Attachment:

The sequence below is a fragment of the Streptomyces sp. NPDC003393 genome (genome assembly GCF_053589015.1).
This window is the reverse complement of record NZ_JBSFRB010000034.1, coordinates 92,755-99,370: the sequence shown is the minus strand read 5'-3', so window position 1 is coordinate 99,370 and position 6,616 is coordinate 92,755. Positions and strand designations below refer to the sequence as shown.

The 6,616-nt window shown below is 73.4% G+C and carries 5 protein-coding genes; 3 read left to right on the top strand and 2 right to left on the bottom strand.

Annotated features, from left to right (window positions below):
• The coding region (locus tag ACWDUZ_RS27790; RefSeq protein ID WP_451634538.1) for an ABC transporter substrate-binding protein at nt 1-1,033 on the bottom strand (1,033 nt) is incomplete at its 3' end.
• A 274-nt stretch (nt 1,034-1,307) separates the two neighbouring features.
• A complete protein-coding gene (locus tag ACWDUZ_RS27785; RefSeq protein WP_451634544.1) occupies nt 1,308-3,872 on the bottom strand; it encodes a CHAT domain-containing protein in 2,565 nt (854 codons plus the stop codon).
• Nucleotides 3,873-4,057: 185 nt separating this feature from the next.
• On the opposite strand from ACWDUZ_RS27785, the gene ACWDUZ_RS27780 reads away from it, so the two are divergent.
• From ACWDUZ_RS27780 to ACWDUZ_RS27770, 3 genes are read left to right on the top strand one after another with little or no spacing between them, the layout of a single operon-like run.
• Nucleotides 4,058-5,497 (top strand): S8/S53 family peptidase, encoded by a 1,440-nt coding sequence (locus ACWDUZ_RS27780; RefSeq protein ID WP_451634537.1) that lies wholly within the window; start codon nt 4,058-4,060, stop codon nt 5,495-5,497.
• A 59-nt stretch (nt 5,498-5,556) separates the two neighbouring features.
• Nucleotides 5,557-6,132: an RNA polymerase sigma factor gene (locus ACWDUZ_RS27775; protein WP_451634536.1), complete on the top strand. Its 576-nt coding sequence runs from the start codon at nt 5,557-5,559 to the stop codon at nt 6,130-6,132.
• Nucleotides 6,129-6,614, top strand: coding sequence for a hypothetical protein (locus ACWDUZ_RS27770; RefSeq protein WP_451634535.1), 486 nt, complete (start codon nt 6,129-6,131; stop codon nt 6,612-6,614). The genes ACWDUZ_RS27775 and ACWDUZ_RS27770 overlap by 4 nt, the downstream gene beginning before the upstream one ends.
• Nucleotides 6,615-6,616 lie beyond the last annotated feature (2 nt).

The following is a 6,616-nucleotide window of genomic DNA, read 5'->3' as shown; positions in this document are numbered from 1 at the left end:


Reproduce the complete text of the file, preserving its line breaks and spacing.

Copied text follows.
The sequence below is a fragment of the Streptomyces sp. NPDC003393 genome (genome assembly GCF_053589015.1).
This window is the reverse complement of record NZ_JBSFRB010000034.1, coordinates 92,755-99,370: the sequence shown is the minus strand read 5'-3', so window position 1 is coordinate 99,370 and position 6,616 is coordinate 92,755. Positions and strand designations below refer to the sequence as shown.

The 6,616-nt window shown below is 73.4% G+C and carries 5 protein-coding genes; 3 read left to right on the top strand and 2 right to left on the bottom strand.

Annotated features, from left to right (window positions below):
• The coding region (locus tag ACWDUZ_RS27790; RefSeq protein ID WP_451634538.1) for an ABC transporter substrate-binding protein at nt 1-1,033 on the bottom strand (1,033 nt) is incomplete at its 3' end.
• A 274-nt stretch (nt 1,034-1,307) separates the two neighbouring features.
• A complete protein-coding gene (locus tag ACWDUZ_RS27785; RefSeq protein WP_451634544.1) occupies nt 1,308-3,872 on the bottom strand; it encodes a CHAT domain-containing protein in 2,565 nt (854 codons plus the stop codon).
• Nucleotides 3,873-4,057: 185 nt separating this feature from the next.
• On the opposite strand from ACWDUZ_RS27785, the gene ACWDUZ_RS27780 reads away from it, so the two are divergent.
• From ACWDUZ_RS27780 to ACWDUZ_RS27770, 3 genes are read left to right on the top strand one after another with little or no spacing between them, the layout of a single operon-like run.
• Nucleotides 4,058-5,497 (top strand): S8/S53 family peptidase, encoded by a 1,440-nt coding sequence (locus ACWDUZ_RS27780; RefSeq protein ID WP_451634537.1) that lies wholly within the window; start codon nt 4,058-4,060, stop codon nt 5,495-5,497.
• A 59-nt stretch (nt 5,498-5,556) separates the two neighbouring features.
• Nucleotides 5,557-6,132: an RNA polymerase sigma factor gene (locus ACWDUZ_RS27775; protein WP_451634536.1), complete on the top strand. Its 576-nt coding sequence runs from the start codon at nt 5,557-5,559 to the stop codon at nt 6,130-6,132.
• Nucleotides 6,129-6,614, top strand: coding sequence for a hypothetical protein (locus ACWDUZ_RS27770; RefSeq protein WP_451634535.1), 486 nt, complete (start codon nt 6,129-6,131; stop codon nt 6,612-6,614). The genes ACWDUZ_RS27775 and ACWDUZ_RS27770 overlap by 4 nt, the downstream gene beginning before the upstream one ends.
• Nucleotides 6,615-6,616 lie beyond the last annotated feature (2 nt).

The following is a 6,616-nucleotide window of genomic DNA, read 5'->3' as shown; positions in this document are numbered from 1 at the left end: